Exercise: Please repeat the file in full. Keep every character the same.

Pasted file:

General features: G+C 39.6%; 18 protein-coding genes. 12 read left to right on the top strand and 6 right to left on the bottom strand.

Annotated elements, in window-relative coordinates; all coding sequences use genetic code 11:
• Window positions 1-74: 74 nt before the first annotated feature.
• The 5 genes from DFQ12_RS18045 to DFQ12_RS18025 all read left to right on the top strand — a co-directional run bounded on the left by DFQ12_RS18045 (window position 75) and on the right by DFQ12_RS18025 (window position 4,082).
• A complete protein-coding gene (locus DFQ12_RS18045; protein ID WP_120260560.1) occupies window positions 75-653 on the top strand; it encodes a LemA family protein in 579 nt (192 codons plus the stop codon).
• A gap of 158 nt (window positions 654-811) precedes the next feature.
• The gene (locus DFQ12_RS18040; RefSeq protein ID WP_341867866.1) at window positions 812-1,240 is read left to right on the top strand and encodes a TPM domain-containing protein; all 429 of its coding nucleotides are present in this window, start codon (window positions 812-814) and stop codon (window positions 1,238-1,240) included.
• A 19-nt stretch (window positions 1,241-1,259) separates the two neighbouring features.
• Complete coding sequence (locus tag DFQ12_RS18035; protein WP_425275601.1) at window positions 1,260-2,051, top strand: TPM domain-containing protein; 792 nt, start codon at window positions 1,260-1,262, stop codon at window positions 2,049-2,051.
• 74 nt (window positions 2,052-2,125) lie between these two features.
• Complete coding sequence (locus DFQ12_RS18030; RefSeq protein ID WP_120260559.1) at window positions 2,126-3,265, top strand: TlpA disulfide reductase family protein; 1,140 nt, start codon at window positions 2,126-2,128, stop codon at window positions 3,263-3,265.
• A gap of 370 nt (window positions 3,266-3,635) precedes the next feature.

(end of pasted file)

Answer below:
General features: G+C 39.6%; 18 protein-coding genes. 12 read left to right on the top strand and 6 right to left on the bottom strand.

Annotated elements, in window-relative coordinates; all coding sequences use genetic code 11:
• Window positions 1-74: 74 nt before the first annotated feature.
• The 5 genes from DFQ12_RS18045 to DFQ12_RS18025 all read left to right on the top strand — a co-directional run bounded on the left by DFQ12_RS18045 (window position 75) and on the right by DFQ12_RS18025 (window position 4,082).
• A complete protein-coding gene (locus DFQ12_RS18045; protein ID WP_120260560.1) occupies window positions 75-653 on the top strand; it encodes a LemA family protein in 579 nt (192 codons plus the stop codon).
• A gap of 158 nt (window positions 654-811) precedes the next feature.
• The gene (locus DFQ12_RS18040; RefSeq protein ID WP_341867866.1) at window positions 812-1,240 is read left to right on the top strand and encodes a TPM domain-containing protein; all 429 of its coding nucleotides are present in this window, start codon (window positions 812-814) and stop codon (window positions 1,238-1,240) included.
• A 19-nt stretch (window positions 1,241-1,259) separates the two neighbouring features.
• Complete coding sequence (locus tag DFQ12_RS18035; protein WP_425275601.1) at window positions 1,260-2,051, top strand: TPM domain-containing protein; 792 nt, start codon at window positions 1,260-1,262, stop codon at window positions 2,049-2,051.
• 74 nt (window positions 2,052-2,125) lie between these two features.
• Complete coding sequence (locus DFQ12_RS18030; RefSeq protein ID WP_120260559.1) at window positions 2,126-3,265, top strand: TlpA disulfide reductase family protein; 1,140 nt, start codon at window positions 2,126-2,128, stop codon at window positions 3,263-3,265.
• A gap of 370 nt (window positions 3,266-3,635) precedes the next feature.